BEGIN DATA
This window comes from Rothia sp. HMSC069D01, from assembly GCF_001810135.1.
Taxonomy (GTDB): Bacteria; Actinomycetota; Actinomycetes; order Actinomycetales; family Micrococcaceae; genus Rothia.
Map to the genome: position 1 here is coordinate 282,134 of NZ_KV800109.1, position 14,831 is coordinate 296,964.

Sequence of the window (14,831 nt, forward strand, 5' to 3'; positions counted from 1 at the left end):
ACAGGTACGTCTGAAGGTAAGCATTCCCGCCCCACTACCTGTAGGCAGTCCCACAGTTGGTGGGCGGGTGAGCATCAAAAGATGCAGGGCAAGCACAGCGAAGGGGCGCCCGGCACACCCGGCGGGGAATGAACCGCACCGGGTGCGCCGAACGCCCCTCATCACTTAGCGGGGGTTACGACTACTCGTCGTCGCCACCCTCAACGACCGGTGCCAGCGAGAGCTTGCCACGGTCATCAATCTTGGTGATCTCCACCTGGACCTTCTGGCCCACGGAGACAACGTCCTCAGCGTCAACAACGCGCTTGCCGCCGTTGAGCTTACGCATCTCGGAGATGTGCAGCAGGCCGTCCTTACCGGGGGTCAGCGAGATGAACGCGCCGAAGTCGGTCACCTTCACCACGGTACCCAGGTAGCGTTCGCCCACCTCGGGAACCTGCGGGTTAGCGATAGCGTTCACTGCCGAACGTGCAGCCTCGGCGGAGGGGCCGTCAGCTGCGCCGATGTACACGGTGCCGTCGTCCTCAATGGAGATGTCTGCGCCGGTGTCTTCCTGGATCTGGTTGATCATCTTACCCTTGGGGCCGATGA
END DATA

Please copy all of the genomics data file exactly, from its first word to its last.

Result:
This window comes from Rothia sp. HMSC069D01, from assembly GCF_001810135.1.
Taxonomy (GTDB): Bacteria; Actinomycetota; Actinomycetes; order Actinomycetales; family Micrococcaceae; genus Rothia.
Map to the genome: position 1 here is coordinate 282,134 of NZ_KV800109.1, position 14,831 is coordinate 296,964.

Sequence of the window (14,831 nt, forward strand, 5' to 3'; positions counted from 1 at the left end):
ACAGGTACGTCTGAAGGTAAGCATTCCCGCCCCACTACCTGTAGGCAGTCCCACAGTTGGTGGGCGGGTGAGCATCAAAAGATGCAGGGCAAGCACAGCGAAGGGGCGCCCGGCACACCCGGCGGGGAATGAACCGCACCGGGTGCGCCGAACGCCCCTCATCACTTAGCGGGGGTTACGACTACTCGTCGTCGCCACCCTCAACGACCGGTGCCAGCGAGAGCTTGCCACGGTCATCAATCTTGGTGATCTCCACCTGGACCTTCTGGCCCACGGAGACAACGTCCTCAGCGTCAACAACGCGCTTGCCGCCGTTGAGCTTACGCATCTCGGAGATGTGCAGCAGGCCGTCCTTACCGGGGGTCAGCGAGATGAACGCGCCGAAGTCGGTCACCTTCACCACGGTACCCAGGTAGCGTTCGCCCACCTCGGGAACCTGCGGGTTAGCGATAGCGTTCACTGCCGAACGTGCAGCCTCGGCGGAGGGGCCGTCAGCTGCGCCGATGTACACGGTGCCGTCGTCCTCAATGGAGATGTCTGCGCCGGTGTCTTCCTGGATCTGGTTGATCATCTTACCCTTGGGGCCGATGA